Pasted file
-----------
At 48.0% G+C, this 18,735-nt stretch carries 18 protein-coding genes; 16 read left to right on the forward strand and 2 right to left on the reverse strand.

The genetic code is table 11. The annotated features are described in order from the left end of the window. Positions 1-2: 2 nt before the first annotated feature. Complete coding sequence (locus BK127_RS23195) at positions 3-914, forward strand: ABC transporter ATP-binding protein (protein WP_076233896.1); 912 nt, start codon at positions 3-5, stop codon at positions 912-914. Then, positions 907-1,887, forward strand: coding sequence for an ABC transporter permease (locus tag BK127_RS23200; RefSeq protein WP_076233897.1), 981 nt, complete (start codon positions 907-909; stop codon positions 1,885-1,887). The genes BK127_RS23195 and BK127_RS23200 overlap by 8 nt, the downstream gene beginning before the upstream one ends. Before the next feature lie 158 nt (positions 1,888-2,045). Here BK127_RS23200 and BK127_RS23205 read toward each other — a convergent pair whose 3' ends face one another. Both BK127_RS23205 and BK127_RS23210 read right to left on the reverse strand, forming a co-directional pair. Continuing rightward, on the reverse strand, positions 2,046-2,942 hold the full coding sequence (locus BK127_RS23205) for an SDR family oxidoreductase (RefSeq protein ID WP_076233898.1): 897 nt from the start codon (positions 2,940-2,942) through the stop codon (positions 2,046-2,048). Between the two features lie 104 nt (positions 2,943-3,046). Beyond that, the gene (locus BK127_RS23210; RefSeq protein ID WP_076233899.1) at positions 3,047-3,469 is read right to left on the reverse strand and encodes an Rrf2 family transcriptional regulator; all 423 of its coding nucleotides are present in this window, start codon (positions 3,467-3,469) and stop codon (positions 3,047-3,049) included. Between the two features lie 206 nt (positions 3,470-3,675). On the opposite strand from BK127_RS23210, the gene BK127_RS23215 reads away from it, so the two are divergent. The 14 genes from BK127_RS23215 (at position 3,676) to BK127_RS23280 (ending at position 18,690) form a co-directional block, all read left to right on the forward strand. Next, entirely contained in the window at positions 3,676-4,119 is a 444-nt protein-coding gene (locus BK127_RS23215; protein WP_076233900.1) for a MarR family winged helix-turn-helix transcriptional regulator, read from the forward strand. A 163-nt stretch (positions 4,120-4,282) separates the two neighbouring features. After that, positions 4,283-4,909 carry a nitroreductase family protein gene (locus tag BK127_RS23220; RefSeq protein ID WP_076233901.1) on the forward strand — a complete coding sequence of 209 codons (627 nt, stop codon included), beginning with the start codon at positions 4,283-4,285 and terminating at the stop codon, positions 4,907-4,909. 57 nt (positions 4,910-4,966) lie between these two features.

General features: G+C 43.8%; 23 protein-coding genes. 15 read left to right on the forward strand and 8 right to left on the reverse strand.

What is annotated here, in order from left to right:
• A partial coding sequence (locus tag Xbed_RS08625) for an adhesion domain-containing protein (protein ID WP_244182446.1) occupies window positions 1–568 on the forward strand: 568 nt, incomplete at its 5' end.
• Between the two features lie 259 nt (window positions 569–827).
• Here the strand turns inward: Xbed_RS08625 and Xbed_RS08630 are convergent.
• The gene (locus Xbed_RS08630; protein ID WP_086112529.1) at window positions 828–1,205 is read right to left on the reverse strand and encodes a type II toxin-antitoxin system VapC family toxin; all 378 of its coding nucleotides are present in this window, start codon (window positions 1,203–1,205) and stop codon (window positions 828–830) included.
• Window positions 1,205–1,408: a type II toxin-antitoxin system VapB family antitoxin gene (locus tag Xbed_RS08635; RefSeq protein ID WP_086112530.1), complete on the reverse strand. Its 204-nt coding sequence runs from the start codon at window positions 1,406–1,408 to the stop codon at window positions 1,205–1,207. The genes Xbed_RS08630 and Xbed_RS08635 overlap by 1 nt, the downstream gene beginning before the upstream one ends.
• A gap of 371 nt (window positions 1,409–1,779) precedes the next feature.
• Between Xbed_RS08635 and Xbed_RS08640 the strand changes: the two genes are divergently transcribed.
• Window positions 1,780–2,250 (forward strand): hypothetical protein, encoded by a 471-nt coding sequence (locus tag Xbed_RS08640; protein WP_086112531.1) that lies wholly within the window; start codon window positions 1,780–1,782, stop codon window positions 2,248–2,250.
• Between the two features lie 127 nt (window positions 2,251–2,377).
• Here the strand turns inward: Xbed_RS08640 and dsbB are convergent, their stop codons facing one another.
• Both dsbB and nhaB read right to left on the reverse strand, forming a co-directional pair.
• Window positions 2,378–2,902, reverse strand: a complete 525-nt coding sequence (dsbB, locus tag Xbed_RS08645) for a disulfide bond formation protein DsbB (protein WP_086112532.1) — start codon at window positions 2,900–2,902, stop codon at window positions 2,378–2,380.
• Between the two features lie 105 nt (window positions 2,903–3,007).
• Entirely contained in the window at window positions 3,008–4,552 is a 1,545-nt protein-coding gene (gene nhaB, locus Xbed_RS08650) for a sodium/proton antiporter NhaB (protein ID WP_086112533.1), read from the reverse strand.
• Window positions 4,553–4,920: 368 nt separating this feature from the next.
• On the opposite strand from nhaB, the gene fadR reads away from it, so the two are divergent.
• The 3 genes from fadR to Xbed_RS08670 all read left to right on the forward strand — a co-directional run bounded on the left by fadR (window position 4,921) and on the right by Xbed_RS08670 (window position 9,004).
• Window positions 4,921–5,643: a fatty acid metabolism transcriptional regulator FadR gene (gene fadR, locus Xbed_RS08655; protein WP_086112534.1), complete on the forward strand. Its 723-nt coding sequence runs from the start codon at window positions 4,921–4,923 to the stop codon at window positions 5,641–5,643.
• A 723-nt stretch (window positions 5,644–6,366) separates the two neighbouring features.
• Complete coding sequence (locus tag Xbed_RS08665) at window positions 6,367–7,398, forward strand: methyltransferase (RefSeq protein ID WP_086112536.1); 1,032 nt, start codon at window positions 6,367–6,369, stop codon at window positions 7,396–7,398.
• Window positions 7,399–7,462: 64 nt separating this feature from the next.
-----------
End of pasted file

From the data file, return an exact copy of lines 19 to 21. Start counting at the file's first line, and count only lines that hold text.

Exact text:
• Window positions 4,553–4,920: 368 nt separating this feature from the next.
• On the opposite strand from nhaB, the gene fadR reads away from it, so the two are divergent.
• The 3 genes from fadR to Xbed_RS08670 all read left to right on the forward strand — a co-directional run bounded on the left by fadR (window position 4,921) and on the right by Xbed_RS08670 (window position 9,004).